A generation of staunch anti-apartheid activists are passing, and with them an ethos and a life time of activism. One of those was Raymond Louw, veteran journalist and freedom of expression campaigner, who died on 5 May, just 22 hours after his beloved wife Jean.
Raymond Louw, was the former editor of the Rand Daily Mail and Sunday Times, founding member as well as long-standing Council Member of the South African National Editor’s Forum (Sanef), board member of The Press Council, The Freedom of Expression Institute (FXI), Media Institute of Southern Africa (MISA), the SOS: Save Public Broadcasting Coalition and PEN, among numerous other assignations and commitments. Raymond’s dedication to the news media and freedom of expression led him to work in to the wee hours of the night and as we now know, into the wee hours of his life. Raymond simply did not stop.
He was the winner of numerous national and international media freedom awards. In 2011 he was named a “World Press Freedom Hero” by International Press Institute in Vienna for his “commitment to press freedom and his outspoken defence of journalist rights.”
In addition, he received the Pringle Medal for Services to Journalism, the Media Institute of Southern Africa’s (MISA) Media Freedom Award, the Mondi-Shanduka Newspaper Lifetime Achiever Award, and he was a three-time winner of the Sanef Stephen Wrottesley award, awarded for his tireless commitment to the organisation. He also received two honorary doctorates from Rhodes University and Wits respectively.
Louw died after a brief hospitalisation and a day after his beloved wife Jean, with whom he shared his passion for journalism and together they produced the weekly newsletter Southern African Report distributed worldwide.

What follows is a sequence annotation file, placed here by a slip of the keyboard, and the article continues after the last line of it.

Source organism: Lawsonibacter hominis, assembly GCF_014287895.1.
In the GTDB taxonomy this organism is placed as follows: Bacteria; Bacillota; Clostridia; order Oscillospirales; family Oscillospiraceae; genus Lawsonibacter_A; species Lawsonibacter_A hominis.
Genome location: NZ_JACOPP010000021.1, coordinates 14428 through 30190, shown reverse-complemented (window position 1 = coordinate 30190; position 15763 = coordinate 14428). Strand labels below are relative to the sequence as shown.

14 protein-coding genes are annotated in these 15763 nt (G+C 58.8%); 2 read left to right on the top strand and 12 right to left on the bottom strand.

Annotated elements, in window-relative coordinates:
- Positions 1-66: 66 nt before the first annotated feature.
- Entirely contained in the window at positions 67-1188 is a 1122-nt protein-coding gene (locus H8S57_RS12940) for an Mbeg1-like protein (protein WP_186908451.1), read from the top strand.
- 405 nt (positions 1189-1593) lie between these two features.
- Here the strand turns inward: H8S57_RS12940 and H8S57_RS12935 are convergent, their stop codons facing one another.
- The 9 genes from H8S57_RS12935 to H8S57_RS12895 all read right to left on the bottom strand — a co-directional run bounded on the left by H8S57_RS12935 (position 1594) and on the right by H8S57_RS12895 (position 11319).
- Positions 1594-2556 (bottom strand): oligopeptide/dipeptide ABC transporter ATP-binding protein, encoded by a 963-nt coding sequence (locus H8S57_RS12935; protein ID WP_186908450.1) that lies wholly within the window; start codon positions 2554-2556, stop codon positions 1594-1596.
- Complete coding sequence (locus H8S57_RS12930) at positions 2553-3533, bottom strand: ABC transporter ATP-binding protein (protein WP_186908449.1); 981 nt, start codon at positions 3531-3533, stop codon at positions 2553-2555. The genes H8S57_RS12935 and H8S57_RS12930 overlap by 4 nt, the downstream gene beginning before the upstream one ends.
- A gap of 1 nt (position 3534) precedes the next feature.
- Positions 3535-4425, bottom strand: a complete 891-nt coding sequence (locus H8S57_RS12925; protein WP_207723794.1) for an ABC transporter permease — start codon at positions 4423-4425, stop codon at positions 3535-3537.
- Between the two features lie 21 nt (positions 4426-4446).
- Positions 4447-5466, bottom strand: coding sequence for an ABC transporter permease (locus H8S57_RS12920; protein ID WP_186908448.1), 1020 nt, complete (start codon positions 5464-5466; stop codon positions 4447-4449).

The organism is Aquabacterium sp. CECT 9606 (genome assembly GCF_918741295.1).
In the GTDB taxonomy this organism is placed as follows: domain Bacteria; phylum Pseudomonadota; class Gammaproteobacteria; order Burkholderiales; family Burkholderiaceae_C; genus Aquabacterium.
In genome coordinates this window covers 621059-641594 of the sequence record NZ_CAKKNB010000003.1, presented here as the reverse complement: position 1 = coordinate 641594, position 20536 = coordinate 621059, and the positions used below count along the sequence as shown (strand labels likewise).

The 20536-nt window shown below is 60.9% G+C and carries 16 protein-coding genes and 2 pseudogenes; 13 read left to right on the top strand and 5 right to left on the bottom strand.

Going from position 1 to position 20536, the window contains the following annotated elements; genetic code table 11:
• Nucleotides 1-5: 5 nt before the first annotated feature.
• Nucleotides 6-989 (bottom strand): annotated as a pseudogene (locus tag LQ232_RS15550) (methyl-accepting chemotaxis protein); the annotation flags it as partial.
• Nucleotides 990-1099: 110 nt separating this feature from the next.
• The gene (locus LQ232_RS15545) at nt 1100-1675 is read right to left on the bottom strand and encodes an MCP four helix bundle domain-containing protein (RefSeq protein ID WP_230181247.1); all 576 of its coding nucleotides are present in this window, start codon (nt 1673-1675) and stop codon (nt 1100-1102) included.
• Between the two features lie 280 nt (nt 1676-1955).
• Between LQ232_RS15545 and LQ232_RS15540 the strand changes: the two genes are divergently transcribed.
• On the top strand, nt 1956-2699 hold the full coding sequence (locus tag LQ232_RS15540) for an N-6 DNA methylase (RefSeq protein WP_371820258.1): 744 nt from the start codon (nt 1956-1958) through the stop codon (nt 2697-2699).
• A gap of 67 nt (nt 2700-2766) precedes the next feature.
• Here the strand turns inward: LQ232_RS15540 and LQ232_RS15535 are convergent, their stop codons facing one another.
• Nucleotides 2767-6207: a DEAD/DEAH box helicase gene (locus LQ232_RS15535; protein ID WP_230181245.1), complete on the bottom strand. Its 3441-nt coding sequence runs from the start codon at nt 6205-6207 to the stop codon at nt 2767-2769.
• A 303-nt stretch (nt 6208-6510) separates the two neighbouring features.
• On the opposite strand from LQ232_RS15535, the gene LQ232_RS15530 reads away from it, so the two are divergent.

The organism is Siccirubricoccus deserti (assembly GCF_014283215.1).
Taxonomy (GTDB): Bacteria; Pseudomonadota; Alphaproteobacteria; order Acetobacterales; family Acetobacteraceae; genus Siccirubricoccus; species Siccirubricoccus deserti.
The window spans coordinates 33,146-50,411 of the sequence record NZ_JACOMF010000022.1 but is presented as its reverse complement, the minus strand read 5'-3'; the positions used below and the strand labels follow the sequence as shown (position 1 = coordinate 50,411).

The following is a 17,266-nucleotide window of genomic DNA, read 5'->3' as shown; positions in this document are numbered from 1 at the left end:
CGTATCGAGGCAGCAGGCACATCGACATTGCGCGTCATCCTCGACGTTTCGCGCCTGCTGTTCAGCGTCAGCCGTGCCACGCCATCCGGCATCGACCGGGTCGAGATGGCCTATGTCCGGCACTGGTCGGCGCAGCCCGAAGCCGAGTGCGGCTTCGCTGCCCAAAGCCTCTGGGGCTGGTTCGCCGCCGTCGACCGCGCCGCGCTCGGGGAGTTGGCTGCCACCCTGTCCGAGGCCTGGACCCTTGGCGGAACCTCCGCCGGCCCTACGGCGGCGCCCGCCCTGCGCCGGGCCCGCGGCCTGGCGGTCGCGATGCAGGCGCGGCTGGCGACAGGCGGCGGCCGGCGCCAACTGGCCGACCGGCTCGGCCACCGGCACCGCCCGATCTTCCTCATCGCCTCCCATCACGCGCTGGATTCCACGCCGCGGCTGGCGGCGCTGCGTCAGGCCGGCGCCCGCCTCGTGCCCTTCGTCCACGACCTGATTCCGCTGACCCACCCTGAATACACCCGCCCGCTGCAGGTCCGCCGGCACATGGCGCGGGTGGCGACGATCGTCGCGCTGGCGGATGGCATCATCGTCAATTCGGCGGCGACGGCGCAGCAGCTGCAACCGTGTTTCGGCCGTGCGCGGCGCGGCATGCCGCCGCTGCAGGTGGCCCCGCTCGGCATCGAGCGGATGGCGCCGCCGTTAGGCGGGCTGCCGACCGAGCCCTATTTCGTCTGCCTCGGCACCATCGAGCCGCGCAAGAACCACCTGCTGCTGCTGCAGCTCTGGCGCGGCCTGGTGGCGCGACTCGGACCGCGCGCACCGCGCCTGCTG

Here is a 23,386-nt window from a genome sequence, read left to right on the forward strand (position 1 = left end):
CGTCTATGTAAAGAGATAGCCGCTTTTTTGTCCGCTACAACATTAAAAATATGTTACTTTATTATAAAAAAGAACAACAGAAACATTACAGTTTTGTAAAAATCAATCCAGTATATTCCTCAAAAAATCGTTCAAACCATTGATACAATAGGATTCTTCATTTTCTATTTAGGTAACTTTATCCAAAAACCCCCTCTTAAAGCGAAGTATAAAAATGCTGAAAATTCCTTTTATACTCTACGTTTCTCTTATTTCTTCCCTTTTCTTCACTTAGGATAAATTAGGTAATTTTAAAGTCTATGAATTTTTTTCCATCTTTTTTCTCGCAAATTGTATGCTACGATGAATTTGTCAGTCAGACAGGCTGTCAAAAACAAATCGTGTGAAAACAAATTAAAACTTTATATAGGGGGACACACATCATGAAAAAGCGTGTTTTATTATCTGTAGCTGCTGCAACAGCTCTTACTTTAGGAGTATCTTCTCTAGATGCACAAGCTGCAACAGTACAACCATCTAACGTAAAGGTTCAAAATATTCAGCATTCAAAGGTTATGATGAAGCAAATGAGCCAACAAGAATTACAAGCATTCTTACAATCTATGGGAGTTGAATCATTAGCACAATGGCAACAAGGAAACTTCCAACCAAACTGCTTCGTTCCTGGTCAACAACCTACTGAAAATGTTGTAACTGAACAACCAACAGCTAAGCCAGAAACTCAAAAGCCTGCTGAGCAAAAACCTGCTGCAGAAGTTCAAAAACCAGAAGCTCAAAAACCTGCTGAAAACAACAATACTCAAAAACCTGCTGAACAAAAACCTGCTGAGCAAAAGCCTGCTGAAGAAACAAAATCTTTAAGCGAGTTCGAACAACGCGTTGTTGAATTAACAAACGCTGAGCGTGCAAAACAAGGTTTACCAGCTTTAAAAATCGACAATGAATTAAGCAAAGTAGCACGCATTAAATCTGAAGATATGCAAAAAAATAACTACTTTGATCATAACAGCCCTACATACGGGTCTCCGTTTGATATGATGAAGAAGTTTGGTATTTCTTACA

In his tribute to Louw, President Ramaphosa said he was “a brave and principled journalist and a champion of press freedom…throughout his illustrious career, he reminded us of the critical importance of media freedom to the health of our democracy”.
Louw was a courageous editor who actively covered the atrocities of the apartheid regime during the John Vorster era, and among other stories the arrest and subsequent death of Steve Biko. He worked tirelessly to fight and to have removed the residual legacies of apartheid as enshrined through media legislation in South Africa, and actively fought new proposed restrictive media legislation. He welcomed and endorsed legislation enhancing freedom of expression, access to information and the protection of journalists and their sources.
Louw was a keen mentor to many younger journalists and activists around him and just a few months ago he donated his library of media books and reports to the journalism students at the University of Johannesburg. True to nature, packing up the books was not something he outsourced, instead he carried boxes and filled up the car one load after the other with the same dedication that he has shown to journalism and freedom of expression over the course of his lifetime. These books and reports, often with minute and meticulous notes inserted, shall now pass through many other eager hands.
Even though his work extended far beyond South Africa, it is us as a nation that owe him great gratitude. Rest in Peace.
Raymond and wife Jean are survived by their son Derek Louw and daughter, actress Fiona Ramsay.